It's also essential to have another template for writing up the final meeting minutes before you distribute them. Following a set template every time will familiarise readers with your note-taking style and help them decide what information they need to focus on.

6. Get your notes approved

Once you type up the meeting minutes in your template, they need approval. Usually, a senior team member or manager who was in attendance at the meeting approves them. If they make any edit requests, make the changes and resubmit the minutes for their approval. Depending on office protocols, a senior member may want to go over the minutes and expand on details they think need more explaining. Once you have final approval, you can then send out the meeting minutes.

7. Distribute the meeting minutes

After you type up the rough notes and receive approval, it's time to distribute them to the relevant parties. Distribute the meeting minutes promptly after the meeting, typically one or two days after. Your company may have a preferred method of distribution. These usually involve one or more of the following document-sharing methods:

  • Sending out a physical copy

  • Emailing

  • Using a cloud-based sharing tool

  • Posting on the company's internal network

You may also save the minutes for future reference. Follow your organisation's protocols for storing minutes either by filing a physical copy, saving it on a hard drive or adhering to another method.

Related: A Guide to the Communication Process (Written and Verbal)

Tips for taking meeting minutes

Having a plan before the meeting even starts is key to making the process as easy as possible. You can properly prepare for the meeting in advance by looking at the meeting agenda so you clearly understand the discussion points and flow of the meeting. You may also want to talk to the person who is leading the meeting to get a better understanding of the tone. Talking to meeting attendees can be helpful for the same reason.

You will also want to come to the meeting physically prepared. Have a backup pen, in case yours runs out of ink, as well as any other equipment necessary. This will ensure you don't have to leave the meeting for something and miss important points. When writing up the meeting minutes, remember to stay objective and concise. Expand on any areas you think are necessary to comprehension and make sure the entire document is an unbiased overview of what happened in the meeting.

Related: What Are Organisational Skills? (Types and Examples)

Here are some more general rules to follow when taking and writing up meeting minutes:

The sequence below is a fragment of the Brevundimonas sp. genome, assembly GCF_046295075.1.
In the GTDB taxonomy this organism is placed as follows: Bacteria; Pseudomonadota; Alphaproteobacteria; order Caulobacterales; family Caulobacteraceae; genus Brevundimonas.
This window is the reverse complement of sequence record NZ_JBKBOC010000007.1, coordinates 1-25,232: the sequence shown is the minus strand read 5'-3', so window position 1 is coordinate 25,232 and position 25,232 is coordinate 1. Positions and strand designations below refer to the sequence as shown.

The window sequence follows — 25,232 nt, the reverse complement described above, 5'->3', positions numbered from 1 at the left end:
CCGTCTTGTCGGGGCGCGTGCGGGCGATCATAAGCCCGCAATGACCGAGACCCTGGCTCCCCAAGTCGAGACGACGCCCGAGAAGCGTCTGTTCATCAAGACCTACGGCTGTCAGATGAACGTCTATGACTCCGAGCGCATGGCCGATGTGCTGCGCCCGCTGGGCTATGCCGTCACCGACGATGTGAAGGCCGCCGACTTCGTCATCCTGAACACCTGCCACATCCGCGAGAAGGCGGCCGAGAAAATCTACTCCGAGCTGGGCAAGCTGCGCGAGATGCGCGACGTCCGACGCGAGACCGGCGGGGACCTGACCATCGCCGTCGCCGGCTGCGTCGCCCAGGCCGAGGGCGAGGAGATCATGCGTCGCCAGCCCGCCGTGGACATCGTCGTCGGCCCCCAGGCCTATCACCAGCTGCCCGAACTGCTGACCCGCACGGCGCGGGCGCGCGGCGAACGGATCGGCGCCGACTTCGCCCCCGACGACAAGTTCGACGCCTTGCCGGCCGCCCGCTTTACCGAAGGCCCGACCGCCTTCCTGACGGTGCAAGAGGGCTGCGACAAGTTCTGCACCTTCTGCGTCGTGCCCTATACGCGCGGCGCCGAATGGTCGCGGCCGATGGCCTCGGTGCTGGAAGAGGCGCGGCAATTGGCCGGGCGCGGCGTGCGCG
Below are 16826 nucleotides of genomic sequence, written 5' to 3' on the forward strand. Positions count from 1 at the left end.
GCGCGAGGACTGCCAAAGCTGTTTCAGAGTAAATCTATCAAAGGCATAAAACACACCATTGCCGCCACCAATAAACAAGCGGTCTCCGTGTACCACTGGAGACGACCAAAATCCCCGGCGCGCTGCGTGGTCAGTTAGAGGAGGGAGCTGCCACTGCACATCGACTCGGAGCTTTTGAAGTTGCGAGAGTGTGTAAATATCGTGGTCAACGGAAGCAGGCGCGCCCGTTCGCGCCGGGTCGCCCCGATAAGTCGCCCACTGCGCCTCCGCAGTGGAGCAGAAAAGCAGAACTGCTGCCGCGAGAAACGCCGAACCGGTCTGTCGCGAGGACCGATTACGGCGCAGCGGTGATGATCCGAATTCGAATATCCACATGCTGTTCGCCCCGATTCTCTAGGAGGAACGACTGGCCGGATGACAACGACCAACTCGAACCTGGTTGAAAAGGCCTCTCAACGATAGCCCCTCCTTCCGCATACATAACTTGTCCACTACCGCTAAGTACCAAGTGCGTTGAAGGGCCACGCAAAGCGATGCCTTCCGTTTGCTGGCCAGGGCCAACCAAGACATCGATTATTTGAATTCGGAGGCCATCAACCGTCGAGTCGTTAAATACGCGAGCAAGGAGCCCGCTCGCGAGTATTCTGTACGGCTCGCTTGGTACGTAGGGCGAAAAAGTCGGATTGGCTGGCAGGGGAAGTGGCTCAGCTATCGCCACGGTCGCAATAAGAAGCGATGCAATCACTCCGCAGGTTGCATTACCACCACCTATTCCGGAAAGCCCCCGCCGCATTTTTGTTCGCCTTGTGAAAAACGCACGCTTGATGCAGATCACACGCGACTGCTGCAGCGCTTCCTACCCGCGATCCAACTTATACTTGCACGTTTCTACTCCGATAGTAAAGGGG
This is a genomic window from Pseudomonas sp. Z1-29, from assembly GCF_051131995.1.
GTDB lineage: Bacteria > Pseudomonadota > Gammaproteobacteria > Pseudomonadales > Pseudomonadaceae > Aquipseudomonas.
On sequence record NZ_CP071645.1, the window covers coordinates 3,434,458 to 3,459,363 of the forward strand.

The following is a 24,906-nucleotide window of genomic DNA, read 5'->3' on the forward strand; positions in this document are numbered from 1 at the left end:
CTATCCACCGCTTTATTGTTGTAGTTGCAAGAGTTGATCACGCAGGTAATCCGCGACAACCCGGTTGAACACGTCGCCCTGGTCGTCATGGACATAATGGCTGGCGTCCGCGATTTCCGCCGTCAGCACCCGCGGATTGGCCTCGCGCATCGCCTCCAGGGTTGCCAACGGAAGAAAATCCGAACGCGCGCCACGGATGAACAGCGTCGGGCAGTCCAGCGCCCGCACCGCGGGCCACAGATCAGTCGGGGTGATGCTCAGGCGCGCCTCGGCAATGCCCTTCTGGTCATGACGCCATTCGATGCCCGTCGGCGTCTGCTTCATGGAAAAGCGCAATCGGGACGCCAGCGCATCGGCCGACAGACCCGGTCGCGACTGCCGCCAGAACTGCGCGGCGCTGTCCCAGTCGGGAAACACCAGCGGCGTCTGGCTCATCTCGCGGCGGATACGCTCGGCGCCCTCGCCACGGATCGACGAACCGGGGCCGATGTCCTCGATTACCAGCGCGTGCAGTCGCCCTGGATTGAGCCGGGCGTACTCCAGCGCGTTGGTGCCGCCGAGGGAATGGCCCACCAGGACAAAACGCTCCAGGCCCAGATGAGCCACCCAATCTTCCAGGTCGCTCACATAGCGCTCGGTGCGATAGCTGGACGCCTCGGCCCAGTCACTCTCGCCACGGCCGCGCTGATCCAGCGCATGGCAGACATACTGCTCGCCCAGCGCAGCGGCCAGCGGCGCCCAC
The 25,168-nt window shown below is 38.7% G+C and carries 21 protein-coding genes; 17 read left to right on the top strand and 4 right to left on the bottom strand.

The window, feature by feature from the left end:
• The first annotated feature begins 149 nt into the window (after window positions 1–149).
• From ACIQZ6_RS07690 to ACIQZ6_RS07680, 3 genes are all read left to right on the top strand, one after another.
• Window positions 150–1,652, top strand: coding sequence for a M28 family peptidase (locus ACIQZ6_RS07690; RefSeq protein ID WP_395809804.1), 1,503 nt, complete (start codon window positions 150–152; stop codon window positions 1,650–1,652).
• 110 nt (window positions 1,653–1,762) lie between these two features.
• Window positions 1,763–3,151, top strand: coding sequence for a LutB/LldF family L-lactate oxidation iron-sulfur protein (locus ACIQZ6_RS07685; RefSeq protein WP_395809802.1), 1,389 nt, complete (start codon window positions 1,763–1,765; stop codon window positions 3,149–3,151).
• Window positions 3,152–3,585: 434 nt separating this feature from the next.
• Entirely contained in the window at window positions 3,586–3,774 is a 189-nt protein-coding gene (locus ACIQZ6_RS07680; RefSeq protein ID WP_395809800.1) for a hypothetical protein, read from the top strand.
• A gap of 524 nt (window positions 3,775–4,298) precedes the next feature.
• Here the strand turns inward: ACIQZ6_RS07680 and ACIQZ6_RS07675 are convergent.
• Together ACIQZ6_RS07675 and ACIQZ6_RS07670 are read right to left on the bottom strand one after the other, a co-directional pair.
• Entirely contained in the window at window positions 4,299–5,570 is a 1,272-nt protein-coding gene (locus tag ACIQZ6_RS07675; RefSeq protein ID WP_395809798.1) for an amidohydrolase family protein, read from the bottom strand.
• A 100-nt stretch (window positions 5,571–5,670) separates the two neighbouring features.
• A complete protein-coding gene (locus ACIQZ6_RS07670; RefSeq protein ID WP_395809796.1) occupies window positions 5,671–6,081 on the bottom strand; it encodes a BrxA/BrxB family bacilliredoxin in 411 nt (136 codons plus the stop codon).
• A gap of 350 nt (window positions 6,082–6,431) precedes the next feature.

• Follow all formatting guidelines set by your employer

  • Use a traditional font such as Arial or Times New Roman, in a readable font size

  • Leave spaces between major sections and use bold headings

  • Write in the same tense throughout to avoid confusion

Meeting minutes example

The following example represents the minutes from a typical meeting of an organisation's board members:

Purple Fern Inc.
Board of Directors Meeting

Date: Tuesday, September 14, 2021
Time: 2:00 p.m.
Location: Meeting Room C in Headquarters
Reason: Monthly Catch-up Meeting

Present:

  • Sarah Twigg, President

  • Thomas Abdul, Vice President

  • Carla Vule, Secretary

  • Hope Liu, Historian

  • Geoff Desjardins

  • Finn Walker

  • Valerie Krum

  • Ben Choi

Absent:

  • Karl Low, Treasurer

Quorum Met

Welcome

The meeting started at 2:07 p.m. led by Sarah Twigg

August 2021 meeting minutes approved

Proceedings

Finance report provided by Carla Vule

  • Filling in for Karl Low as Treasurer while he is on leave for the next two weeks

  • A recent report shows that while sales are up by 20%, name recognition is down among the target demographic (20 to 30-year-olds)

  • Motion made to hire an outside advertising consultant to help with brand recognition. Debated pros and cons among meeting attendees for 20 minutes.

  • Motion seconded and passed

Expansion/construction committee report by Finn Walker

  • Construction of new office car park almost complete

  • They will complete the project in January at the earliest, March at the latest

  • Overflow temporary parking remains at King Street car park

New business and announcements

The company will take part in a community Halloween celebration next month. We will have a stand giving out free samples of our product, along with sweets for trick-or-treaters.

We will need four volunteers for this event, which is on October 30, 2021, from 6 p.m. to 9 p.m.

Volunteer sign-up sheet will remain in the kitchen until October 17, 2021.

The next board meeting is scheduled for October 11, 2021, at 2 p.m.

Adjournment

Meeting adjourned at 3:13 p.m.